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Re-politicising policing in China

Published 17 Apr 2019
Suzanne Scoggins

In late February, reports surfaced that police officers in Beijing have been appointed to top positions in grassroots Communist Party cells around the city. This move raises questions about China’s efforts to tighten control of residents and insert security personnel into the daily lives of ordinary people. It also provides insight into the reach of the state’s stability maintenance efforts and the increasingly politicised role of the police.

According to the Beijing Daily, the appointments began as a limited pilot in 2012 and authorities plan to expand the practice across the city by July 2019. There are reports of similar placements in Shanghai.

Incorporating the police into Party committees is certainly not new. The Chinese Communist Party explicitly authorised the practice in 2003 at the provincial, municipal and county levels. The changes have sometimes produced notable results — evidence from budget reports suggests that the practice has given public security chiefs at the provincial level greater power over financial allocations.

What does embedding police in grassroots Party cells actually mean for state control and policing on the ground? Police in Beijing’s Tongzhou district say the changes have made it easier to correct misunderstandings and resistance from residents who do not understand what falls under the purview of the police.

As the Ministry of Public Security requires that local police respond to all calls made to the emergency hotline regardless of content, a more informed public might mean fewer calls to police stations about missing dogs, lost cows, or even forgotten social media passwords. This could free up police time to attend to more important matters as well as alleviate tensions between residents and police by lowering the public’s expectations.

More generally, the practice also gives the state a much stronger foothold in the community. During the communist era, these ties were strong and fundamental to the success of crime control across the country. At the time, policing was grounded in the individual stations (paichusuo) and depended heavily on work units, neighbourhood committees and the household registration (hukou) system that restricted and monitored population movement.

With the reform era came big changes to local policing as cities grew and an increasingly mobile population became harder to control. Crime rates spiked as the old networks of social control lost their efficacy, putting significant strains on grassroots stations and officers.

The efforts to incorporate police officers into the local Party are thus best seen as a continuation of past efforts to embed the police in society. In many ways, it follows the same logic of the grid management system that divides cities into management zones and strategically places officers and small police kiosks to help local stations maximise the country’s small per capita police force.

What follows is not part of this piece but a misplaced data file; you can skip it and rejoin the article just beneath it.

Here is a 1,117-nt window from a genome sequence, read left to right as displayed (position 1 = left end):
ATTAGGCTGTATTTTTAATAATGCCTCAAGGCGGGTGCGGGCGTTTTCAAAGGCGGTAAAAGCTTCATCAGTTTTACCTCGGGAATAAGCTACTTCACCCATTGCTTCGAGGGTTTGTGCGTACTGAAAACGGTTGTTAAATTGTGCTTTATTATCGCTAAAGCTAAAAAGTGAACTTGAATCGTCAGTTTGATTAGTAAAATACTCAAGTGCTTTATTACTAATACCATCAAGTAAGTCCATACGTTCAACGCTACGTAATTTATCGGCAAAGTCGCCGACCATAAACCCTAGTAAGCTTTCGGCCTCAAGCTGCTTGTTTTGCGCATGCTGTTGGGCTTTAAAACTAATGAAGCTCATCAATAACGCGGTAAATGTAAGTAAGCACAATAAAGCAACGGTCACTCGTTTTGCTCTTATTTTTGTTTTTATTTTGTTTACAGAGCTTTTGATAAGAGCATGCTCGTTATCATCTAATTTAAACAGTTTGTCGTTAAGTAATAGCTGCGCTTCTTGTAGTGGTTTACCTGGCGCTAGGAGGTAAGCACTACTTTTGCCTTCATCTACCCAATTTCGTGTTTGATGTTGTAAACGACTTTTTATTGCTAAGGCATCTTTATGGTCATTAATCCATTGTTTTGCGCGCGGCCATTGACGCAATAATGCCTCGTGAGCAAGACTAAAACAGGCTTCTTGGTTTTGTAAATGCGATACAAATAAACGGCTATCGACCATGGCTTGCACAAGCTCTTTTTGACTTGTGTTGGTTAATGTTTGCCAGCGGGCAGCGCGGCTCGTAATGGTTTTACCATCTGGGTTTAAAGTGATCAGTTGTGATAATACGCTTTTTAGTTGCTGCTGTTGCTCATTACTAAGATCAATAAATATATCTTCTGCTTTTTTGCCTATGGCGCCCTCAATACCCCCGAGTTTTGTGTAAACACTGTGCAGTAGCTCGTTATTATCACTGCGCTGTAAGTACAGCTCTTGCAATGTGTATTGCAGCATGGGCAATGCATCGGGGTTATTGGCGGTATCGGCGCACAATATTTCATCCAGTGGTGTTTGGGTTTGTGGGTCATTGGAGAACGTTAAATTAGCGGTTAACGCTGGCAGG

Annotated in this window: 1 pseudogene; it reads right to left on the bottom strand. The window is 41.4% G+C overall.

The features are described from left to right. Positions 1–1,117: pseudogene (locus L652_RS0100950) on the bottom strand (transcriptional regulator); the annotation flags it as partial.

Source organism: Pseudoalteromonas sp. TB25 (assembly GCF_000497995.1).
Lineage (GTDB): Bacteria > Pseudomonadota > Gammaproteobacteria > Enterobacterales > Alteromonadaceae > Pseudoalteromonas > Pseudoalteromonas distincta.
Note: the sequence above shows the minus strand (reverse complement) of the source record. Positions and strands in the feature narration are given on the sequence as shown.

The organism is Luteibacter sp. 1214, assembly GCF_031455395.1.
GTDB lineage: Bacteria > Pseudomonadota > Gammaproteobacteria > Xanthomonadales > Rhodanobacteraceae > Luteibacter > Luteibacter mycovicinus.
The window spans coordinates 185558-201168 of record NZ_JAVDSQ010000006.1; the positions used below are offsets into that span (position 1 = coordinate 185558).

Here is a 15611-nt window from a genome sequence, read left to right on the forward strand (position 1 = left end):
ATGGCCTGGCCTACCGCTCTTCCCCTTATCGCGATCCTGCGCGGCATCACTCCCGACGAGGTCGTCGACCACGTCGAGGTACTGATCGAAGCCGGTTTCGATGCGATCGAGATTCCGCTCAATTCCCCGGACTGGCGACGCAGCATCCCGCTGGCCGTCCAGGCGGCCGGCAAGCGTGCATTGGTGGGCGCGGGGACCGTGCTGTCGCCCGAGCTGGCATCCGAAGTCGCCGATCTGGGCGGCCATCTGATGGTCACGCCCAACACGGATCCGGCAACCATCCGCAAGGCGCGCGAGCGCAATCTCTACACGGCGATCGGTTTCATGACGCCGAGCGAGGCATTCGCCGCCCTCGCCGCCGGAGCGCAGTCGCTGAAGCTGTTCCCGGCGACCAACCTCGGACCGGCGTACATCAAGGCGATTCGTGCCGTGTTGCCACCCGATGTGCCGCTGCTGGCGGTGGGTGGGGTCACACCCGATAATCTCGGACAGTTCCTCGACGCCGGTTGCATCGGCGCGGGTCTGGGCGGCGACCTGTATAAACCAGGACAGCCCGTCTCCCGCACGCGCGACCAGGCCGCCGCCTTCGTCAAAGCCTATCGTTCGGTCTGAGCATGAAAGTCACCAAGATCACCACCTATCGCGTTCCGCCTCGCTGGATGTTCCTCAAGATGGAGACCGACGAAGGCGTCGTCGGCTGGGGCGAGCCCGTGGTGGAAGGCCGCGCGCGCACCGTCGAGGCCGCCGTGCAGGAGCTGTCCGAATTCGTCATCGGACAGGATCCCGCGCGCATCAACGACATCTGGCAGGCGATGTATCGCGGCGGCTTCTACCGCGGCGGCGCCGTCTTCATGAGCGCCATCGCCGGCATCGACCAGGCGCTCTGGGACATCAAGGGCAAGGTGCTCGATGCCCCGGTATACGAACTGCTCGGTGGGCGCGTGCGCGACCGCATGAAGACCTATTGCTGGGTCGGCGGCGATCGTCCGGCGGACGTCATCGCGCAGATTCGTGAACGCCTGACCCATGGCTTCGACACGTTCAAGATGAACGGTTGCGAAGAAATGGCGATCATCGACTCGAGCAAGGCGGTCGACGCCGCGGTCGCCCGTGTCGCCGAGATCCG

Ultimately, the collective goal of these efforts is better social control through stability maintenance — a core priority under President Xi Jinping’s rule. While the state’s use of artificial intelligence and surveillance camerashave received the lion’s share of attention from the international press, the police appointments to Party cells are a reminder that Xi’s China is pursuing a much larger and comprehensive strategy to collect information and manage early threats.

But the appointments are also indicative of the growing political role of police in China. Just as officers in the early communist era were charged with rooting out counter-revolutionaries and waging political crime campaigns as agents of the ‘mass-line’, police in reform-era China have become increasingly politicised as the state pushes policies that promote stability maintenance. Since these duties must co-exist with everyday crime-fighting activities that are expected of police everywhere, they can impose a strain on frontline officers that are already struggling with heavy workloads.

Although police in democratic countries also engage in political tasks, particularly in the post-911 world, authoritarian states such as China are far more likely to incorporate political elements into core functions of policing. What makes the Chinese case interesting is that we observed a retreat from this role in the 1980s and early 1990s as the nation focused on economic growth and managing the social contradictions of the period.

Politicisation has been revived now that stability maintenance has assumed prominence. With more evidence like the embedding of officers in local Party cells cropping up every day, we should expect to see a continuation of this trend.

Suzanne E Scoggins is an assistant professor of political science at Clark University. She is currently working on a book manuscript entitled, Policing in the Shadow of Protest.

This Article was first published on the East Asia Forum on the 17th of April 2019. This article was republished with permission.